The Conococheague Aqueduct is a watered and fully operational aqueduct in Williamsport. It has three 60 -foot arches and is 196 feet long, making it the second longest aqueduct on the canal, behind the Monocacy Aqueduct. It began operation in 1835 and ended in 1924 when flooding damaged the aqueduct, along with other parts of the canal. Soon after, the Chesapeake & Ohio Canal Company closed the canal to boat traffic.
Restoration work on the aqueduct began in 2017 and was completed in 2019. The project involved strengthening the piers and supports, repairing the masonry, installing a period appropriate wall and iron railing, and making the aqueduct water-tight. Now visitors can take a free one hour interpretive boat ride led by the Park Service.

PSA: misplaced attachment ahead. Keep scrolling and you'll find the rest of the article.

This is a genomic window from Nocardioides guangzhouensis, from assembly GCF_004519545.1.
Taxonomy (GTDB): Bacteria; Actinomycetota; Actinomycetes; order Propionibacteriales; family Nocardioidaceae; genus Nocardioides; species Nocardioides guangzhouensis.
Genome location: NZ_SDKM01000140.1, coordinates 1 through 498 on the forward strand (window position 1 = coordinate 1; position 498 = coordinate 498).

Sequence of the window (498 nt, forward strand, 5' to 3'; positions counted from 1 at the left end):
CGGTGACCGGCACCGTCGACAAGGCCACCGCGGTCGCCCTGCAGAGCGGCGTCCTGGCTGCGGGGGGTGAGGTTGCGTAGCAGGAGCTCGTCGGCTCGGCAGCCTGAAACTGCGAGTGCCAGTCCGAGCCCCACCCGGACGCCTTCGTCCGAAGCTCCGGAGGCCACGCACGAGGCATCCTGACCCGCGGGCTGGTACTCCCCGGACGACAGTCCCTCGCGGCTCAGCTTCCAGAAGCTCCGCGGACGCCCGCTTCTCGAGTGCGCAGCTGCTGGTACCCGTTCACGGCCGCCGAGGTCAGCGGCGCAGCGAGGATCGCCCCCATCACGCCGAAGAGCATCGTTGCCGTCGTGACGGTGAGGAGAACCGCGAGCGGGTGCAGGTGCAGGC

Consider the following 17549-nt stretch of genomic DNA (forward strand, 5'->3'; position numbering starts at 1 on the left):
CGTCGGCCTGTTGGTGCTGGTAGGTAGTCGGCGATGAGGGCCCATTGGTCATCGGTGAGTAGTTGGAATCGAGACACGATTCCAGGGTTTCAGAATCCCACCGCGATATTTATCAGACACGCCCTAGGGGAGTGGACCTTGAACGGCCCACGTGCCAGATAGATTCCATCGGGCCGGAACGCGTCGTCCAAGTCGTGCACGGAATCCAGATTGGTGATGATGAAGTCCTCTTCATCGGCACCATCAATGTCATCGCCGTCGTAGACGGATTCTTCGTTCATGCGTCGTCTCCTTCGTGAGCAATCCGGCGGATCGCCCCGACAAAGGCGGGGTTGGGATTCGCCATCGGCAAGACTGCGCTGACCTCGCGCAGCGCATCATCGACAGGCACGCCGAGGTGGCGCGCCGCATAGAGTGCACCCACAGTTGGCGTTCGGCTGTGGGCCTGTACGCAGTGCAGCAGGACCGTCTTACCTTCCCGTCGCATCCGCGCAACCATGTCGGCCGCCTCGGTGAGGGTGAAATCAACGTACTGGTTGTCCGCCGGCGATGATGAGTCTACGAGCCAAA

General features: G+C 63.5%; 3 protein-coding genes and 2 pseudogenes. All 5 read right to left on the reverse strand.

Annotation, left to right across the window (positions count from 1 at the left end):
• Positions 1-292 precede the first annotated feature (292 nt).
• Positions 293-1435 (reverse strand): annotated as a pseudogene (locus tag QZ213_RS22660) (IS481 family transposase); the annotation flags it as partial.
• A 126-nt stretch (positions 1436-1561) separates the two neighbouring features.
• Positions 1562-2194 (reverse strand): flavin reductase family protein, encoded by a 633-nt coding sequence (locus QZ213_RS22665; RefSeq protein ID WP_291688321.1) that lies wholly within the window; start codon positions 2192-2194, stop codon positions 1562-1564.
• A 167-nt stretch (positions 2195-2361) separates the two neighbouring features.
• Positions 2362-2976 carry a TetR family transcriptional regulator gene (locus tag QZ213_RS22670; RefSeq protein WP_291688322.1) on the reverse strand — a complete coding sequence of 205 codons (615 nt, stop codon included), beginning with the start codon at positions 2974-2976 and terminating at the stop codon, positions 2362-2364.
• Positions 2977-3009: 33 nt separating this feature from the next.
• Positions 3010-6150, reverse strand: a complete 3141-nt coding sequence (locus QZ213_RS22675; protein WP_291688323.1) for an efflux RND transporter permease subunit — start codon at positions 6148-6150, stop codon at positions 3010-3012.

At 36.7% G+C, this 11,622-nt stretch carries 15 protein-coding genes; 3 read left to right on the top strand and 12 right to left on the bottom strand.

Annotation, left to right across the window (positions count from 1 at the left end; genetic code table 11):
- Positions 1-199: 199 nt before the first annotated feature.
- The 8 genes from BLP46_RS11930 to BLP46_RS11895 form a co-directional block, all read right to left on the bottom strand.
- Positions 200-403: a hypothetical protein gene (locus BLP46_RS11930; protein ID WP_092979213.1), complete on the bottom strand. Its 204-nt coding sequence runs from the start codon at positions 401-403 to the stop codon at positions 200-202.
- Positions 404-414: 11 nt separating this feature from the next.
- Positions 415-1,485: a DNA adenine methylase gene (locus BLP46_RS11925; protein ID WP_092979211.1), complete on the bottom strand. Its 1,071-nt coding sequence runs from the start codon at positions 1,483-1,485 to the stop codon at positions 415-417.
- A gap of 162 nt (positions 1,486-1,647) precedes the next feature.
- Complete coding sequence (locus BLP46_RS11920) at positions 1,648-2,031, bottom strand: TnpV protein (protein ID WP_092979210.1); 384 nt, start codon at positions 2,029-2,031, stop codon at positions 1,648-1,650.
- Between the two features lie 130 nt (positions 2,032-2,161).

In 1861, Union troops destroyed the Conococheague Aqueduct to prevent Confederates from escaping through Williamsport after the battle of Antietam. Luckily, the solid construction of the canal works emerged intact. In 1863, Confederate soldiers damaged the aqueduct in an attempt to stop the Union’s transportation of coal, but it was repaired four days later. The berm wall collapsed several more times, though the most famous incident was when Frank Myers' Boat No. 73 fell through the wall of the aqueduct into the Conococheague Creek. Instead of repairing it, the Canal Company rebuilt it with wood.
Photo by: John Gensor